Temple Times Online Edition
    APRIL 20, 2006
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Creative Achievement Award

Douglas helps Temple Opera Theater hit high notes


It’s hard to miss associate professor John Douglas, this year’s winner of the Creative Achievement Award, at a Temple Opera Theater performance: He’s the company’s most visible symbol, the man with the baton.

But that’s only the most conspicuous role Douglas has played in guiding Temple Opera’s dramatic ascent to national prominence and educating a generation of Temple voice and opera students.

As Temple Opera Theater’s music director and conductor since 1989, Douglas has helped create opera productions that have earned national honors and critical acclaim. Two of Temple Opera’s recent productions, Humperdinck’s Hansel and Gretel (2003) and Mascagni’s L’Amico Fritz (2004), claimed top honors — Temple’s first ever — in the National Opera Association’s last two Opera Production Competitions, the only national opera competitions of their kind. In last year’s contest, Temple Opera Theater competed in level one, going head-to-head with the nation’s largest, most prestigious college programs, many of which muster much greater resources.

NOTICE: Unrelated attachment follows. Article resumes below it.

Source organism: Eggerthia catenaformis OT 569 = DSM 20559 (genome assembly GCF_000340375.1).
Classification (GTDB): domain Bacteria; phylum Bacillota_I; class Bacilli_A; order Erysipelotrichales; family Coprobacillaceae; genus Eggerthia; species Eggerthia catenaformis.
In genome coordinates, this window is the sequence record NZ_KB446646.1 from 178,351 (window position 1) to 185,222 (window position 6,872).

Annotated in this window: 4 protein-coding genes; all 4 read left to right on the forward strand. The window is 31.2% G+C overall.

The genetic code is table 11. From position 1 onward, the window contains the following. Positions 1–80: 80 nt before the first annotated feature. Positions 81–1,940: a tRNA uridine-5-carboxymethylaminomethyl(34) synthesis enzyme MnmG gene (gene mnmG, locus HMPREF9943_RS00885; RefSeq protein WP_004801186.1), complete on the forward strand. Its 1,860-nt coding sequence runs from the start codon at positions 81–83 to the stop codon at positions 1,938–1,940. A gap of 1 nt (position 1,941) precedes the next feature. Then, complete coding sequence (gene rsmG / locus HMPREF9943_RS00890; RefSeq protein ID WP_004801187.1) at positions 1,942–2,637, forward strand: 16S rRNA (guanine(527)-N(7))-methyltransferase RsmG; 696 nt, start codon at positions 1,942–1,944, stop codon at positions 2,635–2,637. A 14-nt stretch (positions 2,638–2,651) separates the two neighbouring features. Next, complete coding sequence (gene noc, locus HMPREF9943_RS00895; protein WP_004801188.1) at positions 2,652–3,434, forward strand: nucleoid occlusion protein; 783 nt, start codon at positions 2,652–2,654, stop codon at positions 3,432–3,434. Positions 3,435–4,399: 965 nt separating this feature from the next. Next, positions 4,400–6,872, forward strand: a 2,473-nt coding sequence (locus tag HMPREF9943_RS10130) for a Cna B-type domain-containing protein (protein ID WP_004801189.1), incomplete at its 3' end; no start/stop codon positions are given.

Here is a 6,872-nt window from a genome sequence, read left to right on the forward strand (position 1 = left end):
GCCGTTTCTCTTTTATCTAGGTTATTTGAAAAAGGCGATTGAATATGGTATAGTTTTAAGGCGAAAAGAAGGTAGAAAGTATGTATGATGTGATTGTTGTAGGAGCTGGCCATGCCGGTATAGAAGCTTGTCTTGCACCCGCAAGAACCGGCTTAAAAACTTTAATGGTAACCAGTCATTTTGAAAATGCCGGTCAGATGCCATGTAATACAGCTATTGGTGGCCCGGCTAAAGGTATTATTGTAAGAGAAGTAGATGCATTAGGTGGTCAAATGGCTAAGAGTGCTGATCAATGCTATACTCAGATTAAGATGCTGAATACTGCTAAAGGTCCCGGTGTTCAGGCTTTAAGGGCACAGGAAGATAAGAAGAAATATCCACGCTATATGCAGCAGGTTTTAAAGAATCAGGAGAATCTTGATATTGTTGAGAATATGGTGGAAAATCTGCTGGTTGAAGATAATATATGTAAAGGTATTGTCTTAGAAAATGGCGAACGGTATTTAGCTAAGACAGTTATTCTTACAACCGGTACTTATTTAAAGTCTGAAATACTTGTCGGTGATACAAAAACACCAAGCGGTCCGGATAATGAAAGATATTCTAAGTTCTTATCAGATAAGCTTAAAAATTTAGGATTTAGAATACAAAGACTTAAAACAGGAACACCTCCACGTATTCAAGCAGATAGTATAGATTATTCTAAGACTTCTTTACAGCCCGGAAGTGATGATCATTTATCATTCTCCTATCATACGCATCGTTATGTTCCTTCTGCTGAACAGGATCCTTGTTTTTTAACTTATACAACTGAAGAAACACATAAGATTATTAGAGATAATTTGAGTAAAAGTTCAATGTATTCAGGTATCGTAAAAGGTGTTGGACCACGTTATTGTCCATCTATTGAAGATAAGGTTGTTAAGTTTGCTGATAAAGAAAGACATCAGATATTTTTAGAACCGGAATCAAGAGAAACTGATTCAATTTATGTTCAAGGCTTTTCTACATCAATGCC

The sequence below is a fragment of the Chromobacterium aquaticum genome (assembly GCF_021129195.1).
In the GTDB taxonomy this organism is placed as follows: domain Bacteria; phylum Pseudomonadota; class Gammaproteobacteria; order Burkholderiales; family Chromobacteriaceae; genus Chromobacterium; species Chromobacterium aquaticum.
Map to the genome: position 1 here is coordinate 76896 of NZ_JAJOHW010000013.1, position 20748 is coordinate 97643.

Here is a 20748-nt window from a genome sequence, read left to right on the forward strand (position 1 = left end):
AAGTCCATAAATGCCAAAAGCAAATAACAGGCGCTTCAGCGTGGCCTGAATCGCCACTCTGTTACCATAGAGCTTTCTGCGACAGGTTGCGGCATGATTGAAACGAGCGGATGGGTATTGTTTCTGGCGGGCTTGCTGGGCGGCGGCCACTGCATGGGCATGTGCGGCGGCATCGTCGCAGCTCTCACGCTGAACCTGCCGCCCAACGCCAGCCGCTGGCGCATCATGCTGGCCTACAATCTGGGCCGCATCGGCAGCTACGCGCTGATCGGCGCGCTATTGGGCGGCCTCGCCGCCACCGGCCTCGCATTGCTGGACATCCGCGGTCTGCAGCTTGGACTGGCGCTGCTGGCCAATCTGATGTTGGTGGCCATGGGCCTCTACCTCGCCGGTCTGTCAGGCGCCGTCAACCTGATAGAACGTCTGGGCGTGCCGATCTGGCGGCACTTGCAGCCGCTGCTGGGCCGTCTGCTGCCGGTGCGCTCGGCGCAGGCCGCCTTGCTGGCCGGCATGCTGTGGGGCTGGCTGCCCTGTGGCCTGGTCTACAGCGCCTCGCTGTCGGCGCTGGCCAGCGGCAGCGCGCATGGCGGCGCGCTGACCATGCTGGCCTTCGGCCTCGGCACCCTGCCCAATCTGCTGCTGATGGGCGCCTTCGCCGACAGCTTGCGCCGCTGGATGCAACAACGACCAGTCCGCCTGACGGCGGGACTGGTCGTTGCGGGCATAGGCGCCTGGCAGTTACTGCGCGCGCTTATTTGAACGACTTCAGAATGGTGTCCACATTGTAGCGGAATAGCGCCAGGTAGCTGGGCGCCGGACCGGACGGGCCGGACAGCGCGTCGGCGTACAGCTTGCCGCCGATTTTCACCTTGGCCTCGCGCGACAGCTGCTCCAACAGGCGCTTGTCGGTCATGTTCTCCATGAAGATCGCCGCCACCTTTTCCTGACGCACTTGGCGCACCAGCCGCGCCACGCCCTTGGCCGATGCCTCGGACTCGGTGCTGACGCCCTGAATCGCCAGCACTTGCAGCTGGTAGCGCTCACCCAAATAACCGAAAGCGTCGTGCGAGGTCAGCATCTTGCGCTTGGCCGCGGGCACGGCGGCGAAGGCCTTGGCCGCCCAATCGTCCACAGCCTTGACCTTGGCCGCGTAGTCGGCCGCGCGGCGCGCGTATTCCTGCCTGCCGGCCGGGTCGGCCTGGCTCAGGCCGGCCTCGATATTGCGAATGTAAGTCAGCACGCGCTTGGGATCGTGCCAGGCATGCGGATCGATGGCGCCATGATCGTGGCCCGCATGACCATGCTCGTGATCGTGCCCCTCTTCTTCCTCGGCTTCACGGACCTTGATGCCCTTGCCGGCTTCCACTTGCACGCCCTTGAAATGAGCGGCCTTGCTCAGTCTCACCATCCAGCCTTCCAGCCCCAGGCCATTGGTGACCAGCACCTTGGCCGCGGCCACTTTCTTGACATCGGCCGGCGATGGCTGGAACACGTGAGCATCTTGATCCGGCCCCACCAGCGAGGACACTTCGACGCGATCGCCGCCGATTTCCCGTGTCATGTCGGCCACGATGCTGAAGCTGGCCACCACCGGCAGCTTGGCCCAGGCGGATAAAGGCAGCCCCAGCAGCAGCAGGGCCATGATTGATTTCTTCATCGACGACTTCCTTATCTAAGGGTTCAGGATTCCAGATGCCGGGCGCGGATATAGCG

Douglas, who came to Temple after a decade on the faculty at the New England and Boston conservatories, prides himself on selecting operas that bring out the best in all his students.
“One of the most difficult tasks I have is picking repertoire that offers appropriate opportunities for a wide range of student levels of ability and experience,” Douglas said. “Some students have never done an opera before, and some master’s students are working on their fourth and fifth opera. They all need an education; they all need to progress.”

Unlike most college companies, Temple Opera Theater engages students in all aspects of production, from building sets to sewing costumes. Even the program’s music staff is composed entirely of students, unique among high-level opera programs.

“My goal is to produce well-rounded graduates capable of more than just singing arias,” Douglas said. “I want to produce graduates who can start an opera program.”

To keep his teaching fresh, vital and well-informed, Douglas maintains an active professional career outside Temple as a conductor, music director, chorus master and accompanist. A renowned expert in diction, he is also sought nationwide for master classes at colleges and singing conventions. He has been director of the apprentice program, chorus master and head of music staff at the Lake George Opera since 2003.

Previously, he spent seven seasons with the Chautauqua Opera in New York, was the assistant conductor of the Central City Opera in Colorado, the music director of the Ash Lawn-Highland Summer Opera Festival in Virginia and the artistic director of the Merrimack Lyric Opera in Massachusetts.

“Although I enjoy my professional work, I think my creativity is more stimulated by my work at Temple,” Douglas said. “I get a special pleasure from finding unique solutions to the types of challenges our young singers present, and being a part of their early successes — successes I know they will remember the rest of their lives.”

- By Hillel J. Hoffmann